Samsung pays the price of Google domination
Samsung has posted a year-on-year decline in profits for the first time in three years, with a 20pc fall in the second quarter resulting in £3.6bn net profit. Operating profit fell 24.6pc from a year ago, while sales fell 8.9pc.
In part, those numbers reflect Samsung’s domination: for a company that says it only enters a market if it can get to number one in it, there’s often only one place to go. But there’s a much more systemic problem facing the company too.
It’s relied on smartphone sales in increasingly saturated, mature markets to bolster its bottom line, and in turn that means relying on Google’s Android operating system. When the market was racing ahead in terms of product innovation, Samsung led the pack, but today that innovation has plateaued.
Samsung is finding out that consumers who snapped up its products when they were the best available are not so loyal when they are not. And that’s a direct consequence of the South Korean giant handing over so much control of its own software to Google, who shape the experience of owning a mobile phone far more than the mere plastic and glass for which Samsung is responsible. Of course the quality of the camera and casing and screen and sound all matter, but when consumers come to buy a new phone, Samsung is finding out that for most familiarity and price are the two most important things.
Any one of countless manufacturers can provide that familiarity, with Sony, HTC, LG and others all producing premium devices. And a growing number of Asian brands, plus companies such as Motorola, are all going after the cheaper end of the market.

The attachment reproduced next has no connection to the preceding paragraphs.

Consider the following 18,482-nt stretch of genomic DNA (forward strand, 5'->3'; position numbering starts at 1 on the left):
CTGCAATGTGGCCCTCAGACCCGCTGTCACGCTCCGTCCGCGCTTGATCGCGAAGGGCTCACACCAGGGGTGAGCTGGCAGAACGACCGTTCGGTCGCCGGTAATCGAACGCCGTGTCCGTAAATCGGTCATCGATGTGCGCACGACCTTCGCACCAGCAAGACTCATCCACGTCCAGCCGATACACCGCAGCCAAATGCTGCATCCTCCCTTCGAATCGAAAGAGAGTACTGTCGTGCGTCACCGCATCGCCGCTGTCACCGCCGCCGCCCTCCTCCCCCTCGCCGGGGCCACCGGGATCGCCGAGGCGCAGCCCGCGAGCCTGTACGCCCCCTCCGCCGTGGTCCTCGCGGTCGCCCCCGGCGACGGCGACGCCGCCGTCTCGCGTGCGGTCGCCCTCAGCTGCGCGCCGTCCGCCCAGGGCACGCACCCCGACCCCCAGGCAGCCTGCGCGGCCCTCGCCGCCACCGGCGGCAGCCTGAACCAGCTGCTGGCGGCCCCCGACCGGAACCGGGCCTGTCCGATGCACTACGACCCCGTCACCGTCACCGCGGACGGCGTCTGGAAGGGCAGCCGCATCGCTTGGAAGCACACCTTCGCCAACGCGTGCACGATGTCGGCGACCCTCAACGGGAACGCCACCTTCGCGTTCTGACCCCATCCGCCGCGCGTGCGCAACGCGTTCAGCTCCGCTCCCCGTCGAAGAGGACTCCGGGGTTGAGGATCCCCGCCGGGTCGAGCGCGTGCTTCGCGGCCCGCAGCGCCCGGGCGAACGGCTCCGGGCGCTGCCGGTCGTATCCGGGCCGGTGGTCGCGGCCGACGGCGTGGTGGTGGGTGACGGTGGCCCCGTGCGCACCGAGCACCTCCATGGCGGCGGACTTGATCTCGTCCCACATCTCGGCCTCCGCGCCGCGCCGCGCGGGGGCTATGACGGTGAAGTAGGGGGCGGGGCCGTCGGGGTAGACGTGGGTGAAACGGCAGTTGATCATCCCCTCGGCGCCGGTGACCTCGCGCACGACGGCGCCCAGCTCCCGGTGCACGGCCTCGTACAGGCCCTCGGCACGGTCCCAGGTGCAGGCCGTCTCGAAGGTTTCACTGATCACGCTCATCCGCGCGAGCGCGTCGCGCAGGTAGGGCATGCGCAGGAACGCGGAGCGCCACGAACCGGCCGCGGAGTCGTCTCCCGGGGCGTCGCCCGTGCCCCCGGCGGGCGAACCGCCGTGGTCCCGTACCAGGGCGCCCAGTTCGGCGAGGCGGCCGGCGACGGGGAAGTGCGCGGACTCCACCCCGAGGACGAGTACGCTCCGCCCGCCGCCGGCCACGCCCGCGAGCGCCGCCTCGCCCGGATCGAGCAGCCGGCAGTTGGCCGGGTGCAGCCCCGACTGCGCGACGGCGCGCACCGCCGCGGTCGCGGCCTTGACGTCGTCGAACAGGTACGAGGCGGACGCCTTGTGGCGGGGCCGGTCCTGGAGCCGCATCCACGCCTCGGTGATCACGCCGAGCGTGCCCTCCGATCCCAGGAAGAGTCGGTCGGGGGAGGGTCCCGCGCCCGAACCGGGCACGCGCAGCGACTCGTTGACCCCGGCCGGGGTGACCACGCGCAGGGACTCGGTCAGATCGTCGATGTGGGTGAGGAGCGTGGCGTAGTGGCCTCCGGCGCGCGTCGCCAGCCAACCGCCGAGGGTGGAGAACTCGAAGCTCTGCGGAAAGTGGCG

Samsung’s response has been to fire the man responsible for the critically unsuccessful design of the S5 phone, which despite being Samsung’s flagship is now being outsold by the ageing iPhone 5s. It has also pledged a new large screen phone – presumably an update the successful Galaxy Note – and a phone made from “new materials”. That’s a tacit acknowledgement that its commitment to plastic has not served it well, and also the LG and Nokia have made classier plastic phones that have appealed to consumers.
Google, of course, is the big winner from Samsung’s struggles: it essentially outsources much of the research and development of the devices that are the best adverts for its software while taking none of the risk. Samsung is trying, slowly, to move away from its reliance on Google but its attempt to establish a new operating system is a difficult gamble when there are a billion Android devices in the world, and its efforts to make smartwatches that work solely with its mobile phones could simply encourage people to try this key new category from other manufacturers who are not so closed-minded, in part prompted by Samsung’s extensive marketing.
None of this, of course, is to suggest that Samsung is in trouble. But like Apple it is operating in an area where its products are likely to be come more like commodities than ever. When all screens are a better resolution than the eye can perceive, for instance, it matters less who makes the one you’re holding.
But for Samsung and not for Apple, there is at least the ongoing promise of the connected home, from washing machines to security systems and from luxurious kitchen appliances to wireless music players – all of this means, even if there will not be one next big thing to rival the smartphone, Samsung may yet find its way in to ever more aspects of our everyday lives, driven by a scale that none of its rivals can offer.